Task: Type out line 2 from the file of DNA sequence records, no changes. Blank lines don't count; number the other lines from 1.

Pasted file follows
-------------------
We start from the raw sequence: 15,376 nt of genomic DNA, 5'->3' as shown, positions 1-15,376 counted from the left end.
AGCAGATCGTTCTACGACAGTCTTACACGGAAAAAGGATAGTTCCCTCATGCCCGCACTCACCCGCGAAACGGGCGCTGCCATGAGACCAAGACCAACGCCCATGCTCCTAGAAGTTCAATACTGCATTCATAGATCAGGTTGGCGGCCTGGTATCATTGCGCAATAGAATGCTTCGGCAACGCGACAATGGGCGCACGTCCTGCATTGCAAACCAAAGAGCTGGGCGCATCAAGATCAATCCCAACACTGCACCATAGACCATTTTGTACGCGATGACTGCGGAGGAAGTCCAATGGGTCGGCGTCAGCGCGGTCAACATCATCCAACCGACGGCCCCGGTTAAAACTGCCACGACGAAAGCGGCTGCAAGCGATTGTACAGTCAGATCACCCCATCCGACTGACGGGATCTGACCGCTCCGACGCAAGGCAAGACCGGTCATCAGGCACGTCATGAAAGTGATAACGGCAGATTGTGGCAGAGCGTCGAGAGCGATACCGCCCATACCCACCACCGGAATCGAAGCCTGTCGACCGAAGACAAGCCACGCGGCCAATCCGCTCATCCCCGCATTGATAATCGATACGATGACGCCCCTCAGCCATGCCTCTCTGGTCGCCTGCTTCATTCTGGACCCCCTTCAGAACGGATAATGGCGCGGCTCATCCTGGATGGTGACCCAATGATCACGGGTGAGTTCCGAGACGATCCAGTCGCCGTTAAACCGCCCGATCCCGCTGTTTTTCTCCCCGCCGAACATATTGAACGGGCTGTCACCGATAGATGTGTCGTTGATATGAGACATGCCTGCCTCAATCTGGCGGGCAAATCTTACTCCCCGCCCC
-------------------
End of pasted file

AGCAGATCGTTCTACGACAGTCTTACACGGAAAAAGGATAGTTCCCTCATGCCCGCACTCACCCGCGAAACGGGCGCTGCCATGAGACCAAGACCAACGCCCATGCTCCTAGAAGTTCAATACTGCATTCATAGATCAGGTTGGCGGCCTGGTATCATTGCGCAATAGAATGCTTCGGCAACGCGACAATGGGCGCACGTCCTGCATTGCAAACCAAAGAGCTGGGCGCATCAAGATCAATCCCAACACTGCACCATAGACCATTTTGTACGCGATGACTGCGGAGGAAGTCCAATGGGTCGGCGTCAGCGCGGTCAACATCATCCAACCGACGGCCCCGGTTAAAACTGCCACGACGAAAGCGGCTGCAAGCGATTGTACAGTCAGATCACCCCATCCGACTGACGGGATCTGACCGCTCCGACGCAAGGCAAGACCGGTCATCAGGCACGTCATGAAAGTGATAACGGCAGATTGTGGCAGAGCGTCGAGAGCGATACCGCCCATACCCACCACCGGAATCGAAGCCTGTCGACCGAAGACAAGCCACGCGGCCAATCCGCTCATCCCCGCATTGATAATCGATACGATGACGCCCCTCAGCCATGCCTCTCTGGTCGCCTGCTTCATTCTGGACCCCCTTCAGAACGGATAATGGCGCGGCTCATCCTGGATGGTGACCCAATGATCACGGGTGAGTTCCGAGACGATCCAGTCGCCGTTAAACCGCCCGATCCCGCTGTTTTTCTCCCCGCCGAACATATTGAACGGGCTGTCACCGATAGATGTGTCGTTGATATGAGACATGCCTGCCTCAATCTGGCGGGCAAATCTTACTCCCCGCCCC